Real estate investment trusts
THE INVESTMENT CASE
The primary investment case for REITs is access to the property market without the liquidity issues that can come with investing in physical property. In addition, REITs have delivered a steady income stream through a variety of market conditions. As a result, the total returns (market returns plus income) for REITs have proven competitive with other asset classes over most periods during the past 45 years. Historically, the long-term total returns from REITs have tended to be similar to the returns from value stocks and higher than the returns from bonds, making them an attractive diversifier in a multi-asset portfolio.
REITs offer the benefits of real estate ownership without the administrative burden or expense of being a landlord. And they are readily accessible: anyone can buy shares in a publicly traded REIT.
Within a multi-asset portfolio, using REITs as a property component offers better liquidity than physical property, and REITs are far less likely to be affected by temporary suspensions during difficult times for property assets. They are also likely to spread their investments across more properties than ‘bricks and mortar’ funds, so offer diversification as well.
Most REITs operate in a fairly simple way: they generate income by leasing space and collecting rent, then pay this income out to shareholders as dividends. It’s worth noting though that managing REITs is not a simple process: to maximise shareholder value, REITs depend on securing tenants, earning rental income and managing complex property portfolios through the ups and downs of the property and wider markets.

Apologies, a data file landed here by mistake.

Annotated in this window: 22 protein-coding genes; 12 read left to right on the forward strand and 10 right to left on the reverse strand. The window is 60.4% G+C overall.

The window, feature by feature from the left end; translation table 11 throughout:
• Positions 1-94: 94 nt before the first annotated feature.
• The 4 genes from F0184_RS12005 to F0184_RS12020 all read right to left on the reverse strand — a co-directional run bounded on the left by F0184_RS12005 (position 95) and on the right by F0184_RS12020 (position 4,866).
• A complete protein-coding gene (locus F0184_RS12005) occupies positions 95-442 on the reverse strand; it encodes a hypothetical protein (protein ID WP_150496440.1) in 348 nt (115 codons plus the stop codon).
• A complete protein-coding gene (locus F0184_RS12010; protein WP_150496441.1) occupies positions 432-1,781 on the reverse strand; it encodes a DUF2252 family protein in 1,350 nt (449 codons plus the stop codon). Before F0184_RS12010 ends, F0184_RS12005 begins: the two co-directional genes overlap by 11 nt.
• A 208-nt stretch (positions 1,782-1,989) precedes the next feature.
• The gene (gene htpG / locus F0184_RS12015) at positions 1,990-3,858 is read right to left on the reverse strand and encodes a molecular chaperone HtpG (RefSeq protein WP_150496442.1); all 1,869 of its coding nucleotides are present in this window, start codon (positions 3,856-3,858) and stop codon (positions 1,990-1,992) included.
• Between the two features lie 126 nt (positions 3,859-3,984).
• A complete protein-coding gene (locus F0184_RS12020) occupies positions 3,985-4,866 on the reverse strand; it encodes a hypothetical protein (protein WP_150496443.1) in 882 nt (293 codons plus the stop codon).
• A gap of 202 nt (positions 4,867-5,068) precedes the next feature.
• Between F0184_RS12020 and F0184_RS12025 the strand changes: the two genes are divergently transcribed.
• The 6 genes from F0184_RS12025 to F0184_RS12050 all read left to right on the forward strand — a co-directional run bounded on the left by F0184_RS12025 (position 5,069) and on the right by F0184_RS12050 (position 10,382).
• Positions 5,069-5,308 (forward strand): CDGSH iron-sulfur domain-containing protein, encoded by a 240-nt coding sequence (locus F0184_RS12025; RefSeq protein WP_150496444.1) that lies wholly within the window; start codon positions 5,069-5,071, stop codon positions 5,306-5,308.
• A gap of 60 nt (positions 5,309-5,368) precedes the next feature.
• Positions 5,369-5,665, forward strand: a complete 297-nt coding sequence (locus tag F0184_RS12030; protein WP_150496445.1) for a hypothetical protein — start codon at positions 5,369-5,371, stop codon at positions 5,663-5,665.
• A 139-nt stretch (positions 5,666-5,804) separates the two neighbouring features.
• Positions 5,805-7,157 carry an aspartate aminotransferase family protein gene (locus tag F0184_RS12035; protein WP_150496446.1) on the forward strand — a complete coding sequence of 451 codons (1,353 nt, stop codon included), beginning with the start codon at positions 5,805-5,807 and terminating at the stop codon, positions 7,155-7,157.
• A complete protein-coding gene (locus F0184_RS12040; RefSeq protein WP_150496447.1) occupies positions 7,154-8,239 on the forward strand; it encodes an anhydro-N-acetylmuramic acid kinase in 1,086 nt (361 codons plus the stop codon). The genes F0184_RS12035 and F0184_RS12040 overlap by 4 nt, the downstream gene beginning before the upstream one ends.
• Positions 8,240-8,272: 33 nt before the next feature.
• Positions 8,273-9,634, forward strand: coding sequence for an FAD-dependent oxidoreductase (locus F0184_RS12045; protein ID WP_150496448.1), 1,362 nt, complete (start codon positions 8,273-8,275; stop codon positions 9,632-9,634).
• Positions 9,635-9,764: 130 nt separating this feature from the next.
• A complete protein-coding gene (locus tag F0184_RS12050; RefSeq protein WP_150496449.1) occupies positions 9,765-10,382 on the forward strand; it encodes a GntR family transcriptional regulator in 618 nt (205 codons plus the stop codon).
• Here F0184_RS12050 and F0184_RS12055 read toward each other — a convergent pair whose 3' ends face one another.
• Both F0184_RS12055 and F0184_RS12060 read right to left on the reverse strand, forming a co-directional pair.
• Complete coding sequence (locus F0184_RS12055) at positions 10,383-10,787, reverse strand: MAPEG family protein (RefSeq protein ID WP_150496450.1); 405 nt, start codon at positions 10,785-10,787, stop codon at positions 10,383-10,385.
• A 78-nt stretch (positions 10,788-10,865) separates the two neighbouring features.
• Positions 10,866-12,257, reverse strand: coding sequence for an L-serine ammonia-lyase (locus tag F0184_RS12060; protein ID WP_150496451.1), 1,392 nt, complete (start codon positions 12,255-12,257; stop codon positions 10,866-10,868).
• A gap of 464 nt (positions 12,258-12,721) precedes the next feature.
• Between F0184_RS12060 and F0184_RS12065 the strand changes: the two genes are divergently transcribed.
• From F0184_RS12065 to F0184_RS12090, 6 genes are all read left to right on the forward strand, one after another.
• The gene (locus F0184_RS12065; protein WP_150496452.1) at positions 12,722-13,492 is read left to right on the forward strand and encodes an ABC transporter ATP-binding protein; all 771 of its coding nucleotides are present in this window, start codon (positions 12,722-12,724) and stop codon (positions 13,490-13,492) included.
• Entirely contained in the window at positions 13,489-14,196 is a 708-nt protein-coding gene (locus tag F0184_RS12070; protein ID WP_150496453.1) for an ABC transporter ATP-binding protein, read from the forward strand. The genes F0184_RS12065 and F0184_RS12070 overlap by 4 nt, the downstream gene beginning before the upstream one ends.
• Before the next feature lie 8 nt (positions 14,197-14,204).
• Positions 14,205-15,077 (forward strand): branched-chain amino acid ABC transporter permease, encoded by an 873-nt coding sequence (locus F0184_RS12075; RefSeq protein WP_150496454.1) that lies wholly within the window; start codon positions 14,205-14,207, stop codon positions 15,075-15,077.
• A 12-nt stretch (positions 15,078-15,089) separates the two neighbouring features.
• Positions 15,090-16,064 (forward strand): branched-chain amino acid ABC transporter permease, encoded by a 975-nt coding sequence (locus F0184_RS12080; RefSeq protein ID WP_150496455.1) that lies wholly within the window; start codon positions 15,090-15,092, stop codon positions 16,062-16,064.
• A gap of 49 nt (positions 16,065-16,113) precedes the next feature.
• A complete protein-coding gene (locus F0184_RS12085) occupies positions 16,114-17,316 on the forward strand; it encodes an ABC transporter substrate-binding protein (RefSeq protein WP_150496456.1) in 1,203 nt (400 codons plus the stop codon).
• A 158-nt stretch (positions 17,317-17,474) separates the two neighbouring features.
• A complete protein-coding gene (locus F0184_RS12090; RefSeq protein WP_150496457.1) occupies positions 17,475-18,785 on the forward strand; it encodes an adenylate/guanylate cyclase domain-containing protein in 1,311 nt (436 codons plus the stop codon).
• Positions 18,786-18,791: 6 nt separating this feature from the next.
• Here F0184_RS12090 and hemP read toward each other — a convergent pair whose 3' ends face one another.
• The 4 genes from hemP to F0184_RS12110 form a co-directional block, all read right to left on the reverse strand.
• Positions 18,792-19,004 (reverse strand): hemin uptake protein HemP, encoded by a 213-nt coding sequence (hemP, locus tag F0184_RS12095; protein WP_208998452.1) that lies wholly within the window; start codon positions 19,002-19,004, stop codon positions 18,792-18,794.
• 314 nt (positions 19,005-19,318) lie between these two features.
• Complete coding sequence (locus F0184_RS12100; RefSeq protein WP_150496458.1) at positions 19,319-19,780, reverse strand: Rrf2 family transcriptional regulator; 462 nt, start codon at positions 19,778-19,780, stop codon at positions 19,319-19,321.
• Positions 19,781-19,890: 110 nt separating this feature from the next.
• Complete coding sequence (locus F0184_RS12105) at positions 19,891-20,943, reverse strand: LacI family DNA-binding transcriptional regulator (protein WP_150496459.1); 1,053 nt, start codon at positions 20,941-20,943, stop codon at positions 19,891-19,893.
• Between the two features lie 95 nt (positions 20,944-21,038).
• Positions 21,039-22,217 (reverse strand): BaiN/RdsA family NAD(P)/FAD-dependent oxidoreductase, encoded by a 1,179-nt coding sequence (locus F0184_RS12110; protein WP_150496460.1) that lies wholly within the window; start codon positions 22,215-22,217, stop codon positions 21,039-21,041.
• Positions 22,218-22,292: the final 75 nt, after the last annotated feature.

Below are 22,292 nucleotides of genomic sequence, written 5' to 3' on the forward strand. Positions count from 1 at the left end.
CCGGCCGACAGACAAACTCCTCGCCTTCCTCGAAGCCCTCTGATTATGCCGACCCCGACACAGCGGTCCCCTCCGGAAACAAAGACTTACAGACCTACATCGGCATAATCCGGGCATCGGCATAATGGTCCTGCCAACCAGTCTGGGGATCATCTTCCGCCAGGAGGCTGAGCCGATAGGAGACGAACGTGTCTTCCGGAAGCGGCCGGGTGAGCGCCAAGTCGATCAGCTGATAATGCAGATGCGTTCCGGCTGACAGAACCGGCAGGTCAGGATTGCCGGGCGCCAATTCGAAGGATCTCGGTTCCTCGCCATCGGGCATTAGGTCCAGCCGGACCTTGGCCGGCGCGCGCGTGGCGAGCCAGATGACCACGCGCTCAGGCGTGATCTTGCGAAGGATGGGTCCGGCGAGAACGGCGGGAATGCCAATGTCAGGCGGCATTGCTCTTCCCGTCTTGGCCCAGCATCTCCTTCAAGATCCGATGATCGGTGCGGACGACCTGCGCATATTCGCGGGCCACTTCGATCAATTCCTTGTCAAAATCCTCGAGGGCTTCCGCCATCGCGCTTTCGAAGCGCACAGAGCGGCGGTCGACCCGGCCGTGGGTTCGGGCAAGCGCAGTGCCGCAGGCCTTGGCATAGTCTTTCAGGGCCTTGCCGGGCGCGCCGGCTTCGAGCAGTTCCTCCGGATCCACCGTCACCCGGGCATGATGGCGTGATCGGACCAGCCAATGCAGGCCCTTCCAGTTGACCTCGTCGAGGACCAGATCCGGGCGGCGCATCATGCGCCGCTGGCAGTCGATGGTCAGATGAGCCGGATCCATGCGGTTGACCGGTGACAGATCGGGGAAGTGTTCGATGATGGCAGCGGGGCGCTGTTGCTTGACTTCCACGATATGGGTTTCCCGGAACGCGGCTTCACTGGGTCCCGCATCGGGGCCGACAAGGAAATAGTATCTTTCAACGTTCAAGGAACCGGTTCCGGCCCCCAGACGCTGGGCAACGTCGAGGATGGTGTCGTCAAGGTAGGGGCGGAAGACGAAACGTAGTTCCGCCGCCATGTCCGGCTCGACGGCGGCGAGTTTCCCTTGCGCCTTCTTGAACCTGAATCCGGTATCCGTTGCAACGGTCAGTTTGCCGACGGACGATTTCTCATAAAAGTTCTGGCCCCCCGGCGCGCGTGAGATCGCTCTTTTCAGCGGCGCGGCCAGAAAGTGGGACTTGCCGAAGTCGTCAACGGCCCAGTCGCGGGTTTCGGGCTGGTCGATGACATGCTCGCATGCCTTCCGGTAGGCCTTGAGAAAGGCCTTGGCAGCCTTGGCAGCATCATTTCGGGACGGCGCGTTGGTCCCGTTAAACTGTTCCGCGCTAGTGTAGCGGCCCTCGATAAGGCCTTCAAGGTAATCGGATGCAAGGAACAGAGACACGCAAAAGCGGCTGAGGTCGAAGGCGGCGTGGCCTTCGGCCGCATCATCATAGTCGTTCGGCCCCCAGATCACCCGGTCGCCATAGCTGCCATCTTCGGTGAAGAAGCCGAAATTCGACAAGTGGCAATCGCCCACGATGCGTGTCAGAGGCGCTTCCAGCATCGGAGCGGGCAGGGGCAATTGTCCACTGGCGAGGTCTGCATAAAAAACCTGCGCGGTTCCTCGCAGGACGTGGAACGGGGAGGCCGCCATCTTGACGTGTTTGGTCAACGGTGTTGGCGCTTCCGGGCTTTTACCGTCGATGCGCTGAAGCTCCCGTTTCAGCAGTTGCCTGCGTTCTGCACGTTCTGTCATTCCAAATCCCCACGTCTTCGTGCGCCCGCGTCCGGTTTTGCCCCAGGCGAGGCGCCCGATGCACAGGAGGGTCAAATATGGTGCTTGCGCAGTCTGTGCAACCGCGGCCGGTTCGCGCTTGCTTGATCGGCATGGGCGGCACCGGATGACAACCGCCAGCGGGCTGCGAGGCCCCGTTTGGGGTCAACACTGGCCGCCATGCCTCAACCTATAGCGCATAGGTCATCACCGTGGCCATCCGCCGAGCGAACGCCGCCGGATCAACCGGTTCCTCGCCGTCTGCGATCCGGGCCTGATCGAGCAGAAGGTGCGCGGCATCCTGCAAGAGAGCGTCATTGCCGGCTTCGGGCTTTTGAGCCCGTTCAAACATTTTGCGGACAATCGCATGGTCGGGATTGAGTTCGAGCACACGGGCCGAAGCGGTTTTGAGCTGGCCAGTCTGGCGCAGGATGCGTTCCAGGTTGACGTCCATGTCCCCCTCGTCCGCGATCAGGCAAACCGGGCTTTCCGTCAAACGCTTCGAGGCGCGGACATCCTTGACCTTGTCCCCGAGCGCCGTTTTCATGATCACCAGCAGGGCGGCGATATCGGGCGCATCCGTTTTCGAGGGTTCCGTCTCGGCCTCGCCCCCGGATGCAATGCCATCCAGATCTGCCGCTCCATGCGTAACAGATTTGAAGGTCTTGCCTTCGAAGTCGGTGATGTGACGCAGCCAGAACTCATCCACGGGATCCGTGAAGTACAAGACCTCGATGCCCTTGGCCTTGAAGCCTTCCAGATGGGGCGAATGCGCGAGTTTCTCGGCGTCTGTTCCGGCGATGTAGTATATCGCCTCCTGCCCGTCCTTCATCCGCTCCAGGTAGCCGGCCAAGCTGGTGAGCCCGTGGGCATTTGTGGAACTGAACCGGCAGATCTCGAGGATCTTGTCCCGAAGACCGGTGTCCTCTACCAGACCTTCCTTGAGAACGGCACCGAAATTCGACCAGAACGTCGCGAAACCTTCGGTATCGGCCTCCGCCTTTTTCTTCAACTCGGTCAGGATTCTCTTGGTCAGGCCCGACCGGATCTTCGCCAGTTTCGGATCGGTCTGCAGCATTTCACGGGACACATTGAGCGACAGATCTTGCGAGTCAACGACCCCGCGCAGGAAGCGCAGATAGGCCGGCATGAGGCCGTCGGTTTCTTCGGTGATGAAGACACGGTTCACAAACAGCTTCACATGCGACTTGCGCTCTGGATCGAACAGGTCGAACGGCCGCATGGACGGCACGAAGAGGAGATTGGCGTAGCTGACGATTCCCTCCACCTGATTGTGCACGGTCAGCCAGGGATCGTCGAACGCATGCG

Investors should be aware that REITs can be negatively affected by rising interest rates, because this would normally make Gilts and other government bonds more attractive, potentially drawing investment away from REITs and lowering their prices. REITs have to pay property taxes, which can make up a large proportion of their operating costs: if such taxes are increased, this can significantly affect a REIT’s income and thus the returns to investors.
HOW REITs FARED IN CURRENT MARKET TURMOIL
The COVID-19 market turmoil had a severe impact on every major asset type in 2020, and REITs were no exception. The US REIT sector average total return fell by nearly 29% in March, underperforming the NASDAQ, S&P 500 and Dow Jones Industrial Average.
In previous downturns, REITs have been seen as attractive defensive options because investors have been reassured that REITs’ properties will continue to function and will in time grow in value. Of course, in the COVID-19 crisis, hotels, shopping centres and entertainment venues are largely shut down, and important income streams have dried up in the short-to-medium term. Over the long term, however, REITs have a sound long-term investment record and strong diversification credentials.
OUTLOOK FOR REITs
As the world begins to emerge from lockdown, REITs stand to benefit from a regime of low interest rates, and could recover more quickly than some other assets.
More importantly, the fundamentals have not changed: REITs offer an alternative and effective way to invest in property, with levels of liquidity and income that are not always matched by other property investments. They have a strong track record, and offer low correlation and diversification benefits that are crucial when optimising asset allocations and improving potential returns.